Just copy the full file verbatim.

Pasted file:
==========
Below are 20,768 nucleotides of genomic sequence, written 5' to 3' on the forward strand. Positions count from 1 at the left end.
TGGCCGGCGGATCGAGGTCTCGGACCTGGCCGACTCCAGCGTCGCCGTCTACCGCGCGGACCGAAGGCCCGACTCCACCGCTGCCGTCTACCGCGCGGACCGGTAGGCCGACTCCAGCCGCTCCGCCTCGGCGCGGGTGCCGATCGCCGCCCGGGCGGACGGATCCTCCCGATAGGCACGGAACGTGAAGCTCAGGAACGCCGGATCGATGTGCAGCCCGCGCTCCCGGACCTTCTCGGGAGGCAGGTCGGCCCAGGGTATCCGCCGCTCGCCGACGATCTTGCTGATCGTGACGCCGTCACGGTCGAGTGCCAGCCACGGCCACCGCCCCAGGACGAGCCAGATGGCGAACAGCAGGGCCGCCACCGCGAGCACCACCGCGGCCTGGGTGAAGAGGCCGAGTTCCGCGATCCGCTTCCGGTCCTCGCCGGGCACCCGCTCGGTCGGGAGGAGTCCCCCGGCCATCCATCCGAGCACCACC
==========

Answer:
Below are 20,768 nucleotides of genomic sequence, written 5' to 3' on the forward strand. Positions count from 1 at the left end.
TGGCCGGCGGATCGAGGTCTCGGACCTGGCCGACTCCAGCGTCGCCGTCTACCGCGCGGACCGAAGGCCCGACTCCACCGCTGCCGTCTACCGCGCGGACCGGTAGGCCGACTCCAGCCGCTCCGCCTCGGCGCGGGTGCCGATCGCCGCCCGGGCGGACGGATCCTCCCGATAGGCACGGAACGTGAAGCTCAGGAACGCCGGATCGATGTGCAGCCCGCGCTCCCGGACCTTCTCGGGAGGCAGGTCGGCCCAGGGTATCCGCCGCTCGCCGACGATCTTGCTGATCGTGACGCCGTCACGGTCGAGTGCCAGCCACGGCCACCGCCCCAGGACGAGCCAGATGGCGAACAGCAGGGCCGCCACCGCGAGCACCACCGCGGCCTGGGTGAAGAGGCCGAGTTCCGCGATCCGCTTCCGGTCCTCGCCGGGCACCCGCTCGGTCGGGAGGAGTCCCCCGGCCATCCATCCGAGCACCACC